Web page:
That said, the book is clearly written from the point of view of the commission members, sympathetic to their plight and setting up an “us against them” narrative of the new reformers battling the Vatican’s entrenched Old Guard, without addressing why the Old Guard might have had reason to distrust them.
The book cites a memo listing six priorities when the commission began work, starting with the need to get a handle on the Vatican’s vast property holdings. Nuzzi cites a commission report that found that the value of the real estate was some €2.7bn, seven times higher than the amount entered onto the balance sheets.
Rents were sometimes 30% to 100% below market, the commission found, including some apartments that were given free to cardinals and bureaucrats as part of their overall compensation or retirement packages.
The book says that if market rates were applied, homes given to employees would generate income of €19.4m rather than the €6.2m currently recorded, while other “institutional” buildings which today generate no income would generate income of €30.4m.
The No 2 priority on the commission’s list was to get a handle on the management of bank accounts for the Vatican’s “postulators”, the officials who spearhead candidates for sainthood.
The process — which involves painstaking research into the “heroic” deeds of saintly candidates and the search for miracle cures — has always been steeped in secrecy.
After the Vatican’s saint-making office told the commission it had no documentation about the postulators’ funding or bank accounts, the commission had the postulators’ accounts frozen at the Vatican bank, Nuzzi said.
In an indication of the controversy the commission’s work engendered, Nuzzi recounts a previously little-known incident: A March 30, 2014, break-in at the commission’s offices and theft of commission documents. The burglary was clearly an inside job, as the thieves knew which locker to target to get the documents.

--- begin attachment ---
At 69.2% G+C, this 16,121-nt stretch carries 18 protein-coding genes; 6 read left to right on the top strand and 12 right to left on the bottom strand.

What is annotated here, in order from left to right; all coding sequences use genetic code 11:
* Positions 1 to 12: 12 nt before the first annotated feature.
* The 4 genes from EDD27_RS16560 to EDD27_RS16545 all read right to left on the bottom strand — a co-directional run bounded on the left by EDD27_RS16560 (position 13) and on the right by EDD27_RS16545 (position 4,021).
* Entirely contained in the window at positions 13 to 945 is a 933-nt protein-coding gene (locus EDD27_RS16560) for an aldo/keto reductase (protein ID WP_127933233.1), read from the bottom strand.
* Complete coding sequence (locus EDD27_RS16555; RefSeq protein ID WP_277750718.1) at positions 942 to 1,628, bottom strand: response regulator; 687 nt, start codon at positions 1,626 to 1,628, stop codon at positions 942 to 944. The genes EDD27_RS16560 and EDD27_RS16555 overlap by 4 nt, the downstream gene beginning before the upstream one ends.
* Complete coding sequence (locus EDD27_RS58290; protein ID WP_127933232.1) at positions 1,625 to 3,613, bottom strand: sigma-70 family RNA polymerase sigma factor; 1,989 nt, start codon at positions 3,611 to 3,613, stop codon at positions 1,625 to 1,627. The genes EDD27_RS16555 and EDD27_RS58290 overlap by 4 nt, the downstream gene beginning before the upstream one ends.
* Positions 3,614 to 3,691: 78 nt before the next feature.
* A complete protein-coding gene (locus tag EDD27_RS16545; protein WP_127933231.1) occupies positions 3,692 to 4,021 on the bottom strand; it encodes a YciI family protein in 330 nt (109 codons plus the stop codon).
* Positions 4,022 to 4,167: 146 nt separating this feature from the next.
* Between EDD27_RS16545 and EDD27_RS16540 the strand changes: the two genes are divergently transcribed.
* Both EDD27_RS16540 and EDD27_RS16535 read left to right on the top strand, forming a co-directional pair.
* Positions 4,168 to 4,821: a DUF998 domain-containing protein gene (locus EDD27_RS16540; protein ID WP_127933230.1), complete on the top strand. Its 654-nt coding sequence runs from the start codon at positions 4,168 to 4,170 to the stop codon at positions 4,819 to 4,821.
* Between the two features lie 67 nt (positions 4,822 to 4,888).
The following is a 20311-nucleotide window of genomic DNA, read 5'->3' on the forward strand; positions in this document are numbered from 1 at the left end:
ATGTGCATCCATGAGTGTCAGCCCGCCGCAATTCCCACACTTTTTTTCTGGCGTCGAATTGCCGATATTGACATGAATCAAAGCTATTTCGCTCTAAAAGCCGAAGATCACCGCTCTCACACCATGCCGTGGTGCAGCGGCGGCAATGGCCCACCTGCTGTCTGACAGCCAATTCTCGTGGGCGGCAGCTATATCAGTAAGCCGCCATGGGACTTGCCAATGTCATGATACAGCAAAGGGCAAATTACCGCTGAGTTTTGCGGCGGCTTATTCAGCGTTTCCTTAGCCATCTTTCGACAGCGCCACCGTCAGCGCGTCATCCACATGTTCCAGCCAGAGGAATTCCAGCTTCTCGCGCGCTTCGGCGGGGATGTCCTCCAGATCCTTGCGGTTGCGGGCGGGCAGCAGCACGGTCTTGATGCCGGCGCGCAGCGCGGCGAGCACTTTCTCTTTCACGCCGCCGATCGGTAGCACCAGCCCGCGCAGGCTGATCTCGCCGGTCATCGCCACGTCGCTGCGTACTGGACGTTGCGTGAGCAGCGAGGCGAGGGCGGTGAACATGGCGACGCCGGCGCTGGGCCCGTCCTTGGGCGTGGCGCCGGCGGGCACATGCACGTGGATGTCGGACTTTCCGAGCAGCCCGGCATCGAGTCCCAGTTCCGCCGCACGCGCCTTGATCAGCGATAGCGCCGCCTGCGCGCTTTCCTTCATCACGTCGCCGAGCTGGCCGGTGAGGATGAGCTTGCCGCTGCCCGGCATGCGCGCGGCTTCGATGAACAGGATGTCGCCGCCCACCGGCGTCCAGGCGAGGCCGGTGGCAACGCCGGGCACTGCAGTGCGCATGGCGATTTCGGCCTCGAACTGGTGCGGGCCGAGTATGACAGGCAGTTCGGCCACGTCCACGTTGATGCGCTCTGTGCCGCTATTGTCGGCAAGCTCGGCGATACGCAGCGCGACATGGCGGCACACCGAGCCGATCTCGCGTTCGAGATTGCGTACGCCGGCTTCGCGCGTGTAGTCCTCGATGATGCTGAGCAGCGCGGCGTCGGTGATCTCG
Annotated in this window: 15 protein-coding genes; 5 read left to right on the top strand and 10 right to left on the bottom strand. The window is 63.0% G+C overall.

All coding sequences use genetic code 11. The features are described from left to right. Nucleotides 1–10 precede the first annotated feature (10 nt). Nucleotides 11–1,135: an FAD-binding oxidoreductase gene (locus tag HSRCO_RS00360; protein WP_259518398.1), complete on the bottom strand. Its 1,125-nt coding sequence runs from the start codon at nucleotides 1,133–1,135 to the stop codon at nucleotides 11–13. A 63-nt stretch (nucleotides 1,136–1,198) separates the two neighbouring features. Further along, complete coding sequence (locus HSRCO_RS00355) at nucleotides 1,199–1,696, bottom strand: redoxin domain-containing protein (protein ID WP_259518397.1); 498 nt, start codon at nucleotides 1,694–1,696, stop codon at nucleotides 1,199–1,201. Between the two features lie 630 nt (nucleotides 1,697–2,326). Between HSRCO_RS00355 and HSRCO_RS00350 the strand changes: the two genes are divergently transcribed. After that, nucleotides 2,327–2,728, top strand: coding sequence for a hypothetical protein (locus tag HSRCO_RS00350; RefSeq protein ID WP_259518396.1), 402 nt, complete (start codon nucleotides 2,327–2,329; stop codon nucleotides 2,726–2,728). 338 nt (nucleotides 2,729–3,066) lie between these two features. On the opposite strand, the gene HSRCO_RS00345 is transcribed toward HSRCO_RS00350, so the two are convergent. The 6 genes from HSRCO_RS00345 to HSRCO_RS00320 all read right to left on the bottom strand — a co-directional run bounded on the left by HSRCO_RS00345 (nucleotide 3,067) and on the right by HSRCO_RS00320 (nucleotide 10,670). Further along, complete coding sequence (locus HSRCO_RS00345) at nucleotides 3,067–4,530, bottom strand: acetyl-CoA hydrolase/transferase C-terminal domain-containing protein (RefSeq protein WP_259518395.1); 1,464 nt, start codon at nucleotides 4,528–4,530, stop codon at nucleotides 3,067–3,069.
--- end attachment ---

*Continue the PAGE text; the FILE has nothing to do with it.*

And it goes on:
Finally, Nuzzi recounts the tale of Monsignor Giuseppe Sciacca, the number two in the Vatican City state administration, who wanted a fancier apartment.
Top-ranking Vatican cardinals often enjoy enormous apartments, with some commanding upward of 400 square meters apiece.
When Sciacca’s neighbour, an elderly priest, was hospitalised for a long period, Sciacca took advantage of the absence to break through a wall separating their residences and incorporated an extra room into his apartment, furniture and all, Nuzzi recounts.
The elderly prelate eventually came home to find his possessions in boxes, and died a short time later, the book says.
Francis, who lives in a hotel room, summarily demoted Sciacca, forcing him to move out.
The second book, Avarice, by La Repubblica Vatican reporter Emiliano Fittipaldi, details financial malfeasance at the Vatican, citing among other documents reports by independent auditors.
Among the revelations, Fittipaldi wrote that a foundation to support the Bambino Gesu paediatric hospital in Rome paid €200,000 toward the renovation of the former Vatican number two’s sprawling apartment, under an agreement that the apartment would be used also for hospital functions.
Former Vatican secretary of state Tarciso Bertone came under fire last year for the apartment, described as a “mega-penthouse,” in contrast to Francis’ vision of a “poor Church”.
Fittipaldi also said €378,000 donated in 2013 by churches worldwide to help the poor, the so-called Peter’s Pence, wound up in an off-the-books account that had been used in the past to pay Vatican department expenses.